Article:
Cabo Polonio is a tiny fishermen’s village that sits behind the sand dunes and is home to one of the largest sea-lion colonies in Uruguay. There are no banking services in the village, or even a proper road! Visitors will need to walk a bit off the main road to get here - a rare chance to truly get off the beaten path and find a town packed with atmosphere and charm.
Top Activities and Experiences in Uruguay
Take a stroll in Colonia de Sacramento
Cobblestone streets and beautiful colonial buildings make this city probably the most charming in the whole country. A stroll in Colonia feels like stepping back centuries. Despite its beauty and popularity, the town doesn't feel overcrowded, giving you space to enjoy the city's history and culture.
Have a meal at Mercado del Puerto in Montevideo
With its beautiful cast-iron structure, Mercado del Puerto was once a major meat and produce market in Montevideo. Nowadays, it’s the best place to venture on a culinary adventure and try mouthwatering traditional Uruguayan dishes.
Relax on the beach in Jose Ignacio
Relaxing on one of many beaches of Jose Ignacio while enjoying delicious meals in numerous restaurants in the town is surely a great way to spend a few days on a vacation to Uruguay.
Essential Uruguayan Foods to Try
Asado, surely the most traditional Uruguayan meal, is a variety of meats and sausages along with cheese, bread and vegetables cooked on a gigantic grill (parilla) over a wood fire. Asado is a true feast and different parts of it are eaten in bits (starting usually with cheese, bread and sausages) instead of all at the same time. There are numerous parrilladas in Uruguay where clients can pile on their plate with whatever they like and enjoy the meal while watching how other pieces of asado sizzle on parilla.
Chivito is a steak sandwich filled with various ingredients like pickles, mozzarella cheese, lettuce, tomato, onions, pancetta, ham, green olives, red pepper, fried egg, and mayonnaise, all stacked between two white buttered and grilled wheat buns. This delicious sandwich is often served with French fries and is the most famous national dish of Uruguay, along with asado.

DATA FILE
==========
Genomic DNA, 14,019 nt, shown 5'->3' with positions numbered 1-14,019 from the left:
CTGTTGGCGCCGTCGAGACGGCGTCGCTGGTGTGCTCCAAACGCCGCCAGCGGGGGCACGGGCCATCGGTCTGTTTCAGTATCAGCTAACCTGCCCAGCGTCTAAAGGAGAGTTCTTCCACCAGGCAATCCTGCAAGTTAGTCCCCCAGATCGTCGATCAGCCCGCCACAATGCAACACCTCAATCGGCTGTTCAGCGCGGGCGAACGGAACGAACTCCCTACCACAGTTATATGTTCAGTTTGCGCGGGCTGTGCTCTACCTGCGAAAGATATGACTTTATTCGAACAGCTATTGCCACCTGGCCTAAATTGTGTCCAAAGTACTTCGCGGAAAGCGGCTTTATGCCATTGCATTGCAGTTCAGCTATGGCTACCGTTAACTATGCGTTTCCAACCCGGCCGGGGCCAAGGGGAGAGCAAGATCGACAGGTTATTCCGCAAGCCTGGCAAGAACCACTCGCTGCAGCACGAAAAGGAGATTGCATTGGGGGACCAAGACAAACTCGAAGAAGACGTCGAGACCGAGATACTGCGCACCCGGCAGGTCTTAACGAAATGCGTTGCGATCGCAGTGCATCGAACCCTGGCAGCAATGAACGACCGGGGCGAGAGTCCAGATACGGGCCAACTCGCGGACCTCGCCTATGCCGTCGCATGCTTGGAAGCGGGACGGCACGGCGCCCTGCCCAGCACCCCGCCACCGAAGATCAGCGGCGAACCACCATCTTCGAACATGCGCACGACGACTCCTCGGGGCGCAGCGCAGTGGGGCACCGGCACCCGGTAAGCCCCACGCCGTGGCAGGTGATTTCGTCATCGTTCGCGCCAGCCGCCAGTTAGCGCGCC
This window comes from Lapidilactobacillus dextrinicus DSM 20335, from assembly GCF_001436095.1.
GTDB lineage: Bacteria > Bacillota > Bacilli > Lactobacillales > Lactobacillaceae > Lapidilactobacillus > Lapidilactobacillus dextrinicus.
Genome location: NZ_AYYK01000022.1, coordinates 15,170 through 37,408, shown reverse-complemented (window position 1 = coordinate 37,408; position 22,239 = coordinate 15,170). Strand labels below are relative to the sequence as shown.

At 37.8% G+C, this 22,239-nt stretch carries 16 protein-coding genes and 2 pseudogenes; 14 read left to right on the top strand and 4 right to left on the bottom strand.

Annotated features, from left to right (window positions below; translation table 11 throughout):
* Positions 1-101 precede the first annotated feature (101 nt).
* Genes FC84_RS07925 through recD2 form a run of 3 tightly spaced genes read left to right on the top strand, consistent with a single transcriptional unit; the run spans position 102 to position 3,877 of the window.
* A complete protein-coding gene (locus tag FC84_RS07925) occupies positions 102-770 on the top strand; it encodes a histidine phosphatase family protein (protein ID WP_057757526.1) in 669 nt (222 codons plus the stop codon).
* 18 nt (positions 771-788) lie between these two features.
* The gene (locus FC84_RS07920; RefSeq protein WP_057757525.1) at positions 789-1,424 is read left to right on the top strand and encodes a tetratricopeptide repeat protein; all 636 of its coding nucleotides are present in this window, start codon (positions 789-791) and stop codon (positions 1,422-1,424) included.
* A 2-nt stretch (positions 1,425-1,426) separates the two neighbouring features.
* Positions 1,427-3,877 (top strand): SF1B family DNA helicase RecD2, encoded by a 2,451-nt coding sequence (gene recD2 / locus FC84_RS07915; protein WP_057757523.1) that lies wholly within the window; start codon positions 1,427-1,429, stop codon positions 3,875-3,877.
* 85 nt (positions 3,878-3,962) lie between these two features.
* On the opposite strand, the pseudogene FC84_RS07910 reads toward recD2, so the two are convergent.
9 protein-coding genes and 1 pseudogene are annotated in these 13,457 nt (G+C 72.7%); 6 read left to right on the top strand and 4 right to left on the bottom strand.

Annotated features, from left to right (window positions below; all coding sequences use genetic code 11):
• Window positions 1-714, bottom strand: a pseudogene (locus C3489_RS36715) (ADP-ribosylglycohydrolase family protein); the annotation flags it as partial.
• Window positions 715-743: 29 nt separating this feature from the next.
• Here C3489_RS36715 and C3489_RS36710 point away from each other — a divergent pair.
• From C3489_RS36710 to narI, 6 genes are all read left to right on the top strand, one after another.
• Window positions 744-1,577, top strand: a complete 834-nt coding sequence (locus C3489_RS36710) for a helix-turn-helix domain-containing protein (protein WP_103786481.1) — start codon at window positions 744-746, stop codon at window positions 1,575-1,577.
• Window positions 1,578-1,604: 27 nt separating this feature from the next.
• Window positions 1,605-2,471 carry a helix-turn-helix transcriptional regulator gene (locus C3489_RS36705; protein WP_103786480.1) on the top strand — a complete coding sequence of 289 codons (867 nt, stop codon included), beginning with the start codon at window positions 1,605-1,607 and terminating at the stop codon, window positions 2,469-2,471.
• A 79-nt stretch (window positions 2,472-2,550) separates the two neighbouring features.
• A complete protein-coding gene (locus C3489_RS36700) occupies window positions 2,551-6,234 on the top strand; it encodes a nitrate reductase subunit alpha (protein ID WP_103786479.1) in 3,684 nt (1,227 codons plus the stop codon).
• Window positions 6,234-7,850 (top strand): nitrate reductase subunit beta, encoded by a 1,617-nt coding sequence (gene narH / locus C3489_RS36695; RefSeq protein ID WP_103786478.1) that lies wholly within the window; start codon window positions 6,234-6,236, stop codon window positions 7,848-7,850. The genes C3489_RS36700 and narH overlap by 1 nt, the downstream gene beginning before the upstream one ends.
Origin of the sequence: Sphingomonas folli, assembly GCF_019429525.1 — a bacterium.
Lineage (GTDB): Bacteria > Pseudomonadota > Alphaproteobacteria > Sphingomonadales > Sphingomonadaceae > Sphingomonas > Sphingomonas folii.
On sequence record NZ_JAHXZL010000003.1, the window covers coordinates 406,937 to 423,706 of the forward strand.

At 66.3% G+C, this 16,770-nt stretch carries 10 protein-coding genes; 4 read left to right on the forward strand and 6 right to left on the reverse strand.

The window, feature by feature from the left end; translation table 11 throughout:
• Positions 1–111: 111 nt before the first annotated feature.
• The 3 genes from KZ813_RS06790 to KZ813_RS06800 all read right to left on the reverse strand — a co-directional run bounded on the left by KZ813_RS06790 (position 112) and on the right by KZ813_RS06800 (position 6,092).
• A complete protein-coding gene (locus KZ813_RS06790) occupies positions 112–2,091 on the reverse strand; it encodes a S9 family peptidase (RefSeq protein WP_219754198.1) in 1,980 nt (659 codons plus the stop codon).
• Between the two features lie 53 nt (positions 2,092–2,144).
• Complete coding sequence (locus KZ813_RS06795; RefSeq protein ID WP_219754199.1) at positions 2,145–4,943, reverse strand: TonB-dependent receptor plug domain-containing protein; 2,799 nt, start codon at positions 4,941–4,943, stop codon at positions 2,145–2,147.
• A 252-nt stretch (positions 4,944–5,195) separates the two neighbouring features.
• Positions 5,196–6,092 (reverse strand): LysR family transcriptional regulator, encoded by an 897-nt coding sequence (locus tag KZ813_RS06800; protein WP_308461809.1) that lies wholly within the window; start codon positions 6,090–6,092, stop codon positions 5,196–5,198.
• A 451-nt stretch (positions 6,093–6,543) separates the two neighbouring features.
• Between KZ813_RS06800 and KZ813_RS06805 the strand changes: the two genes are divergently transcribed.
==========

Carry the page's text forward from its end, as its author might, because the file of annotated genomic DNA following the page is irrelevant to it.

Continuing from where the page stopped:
Pasta Con Salsa Caruso
With very strong Italian influence, it is natural that Uruguayns enjoy all types of pasta. But the most famous one is probably stuffed pasta (usually with meat) with a signature creamy sauce - Caruso - that makes this dish truly Uruguayan. The sauce is made with cream, ham, mushrooms, onions, cheese and meat extract.
Churros with Dulce de Leche
Churros, a popular dessert in other South American countries as well, is a long strip-shaped fried pastry sprinkled with sugar. What is special about Uruguayan churros is that they are filled with heavenly dulce de leche (or cream and chocolate as variations).
Most Popular Itineraries for Uruguay
A 6-day River Plate Triangle itinerary is an ideal add-on to Argentina, since it includes an easy connection by ferry from Buenos Aires and gives a taste of Colonia and Montevideo. In the likely event travellers fall in love and want to return for a longer trip (or just take our word and start with one) they can take in Uruguay over 10 -12 days, adding in Punta del Este or Jose Ignacio, checking out a few wineries and horseback riding in the Uruguayan countryside.
Tips for Sustainable Travel
Travel with a tour operator that practices responsible and ethical tourism that supports sustainable travel. Shop in local markets and boutiques, and try to eat in small traditional restaurants. All help to generate much needed income for local communities.
Bring your own reusable water and refill it at the hotel or wherever possible instead of buying plastic bottles along the way. Opt not to use a straw in restaurants unless you really need one, or bring your own stainless steel or bamboo reusable straws.
Where to Go Next
While often overlooked when travelers go to neighboring Argentina and Brazil, Uruguay is a perfect add on to a vacation in either of these two countries. Easy logistics on regional flights and ferry connections from Buenos Aires make combining Argentina or Brazil with a stop in Uruguay a simple decision.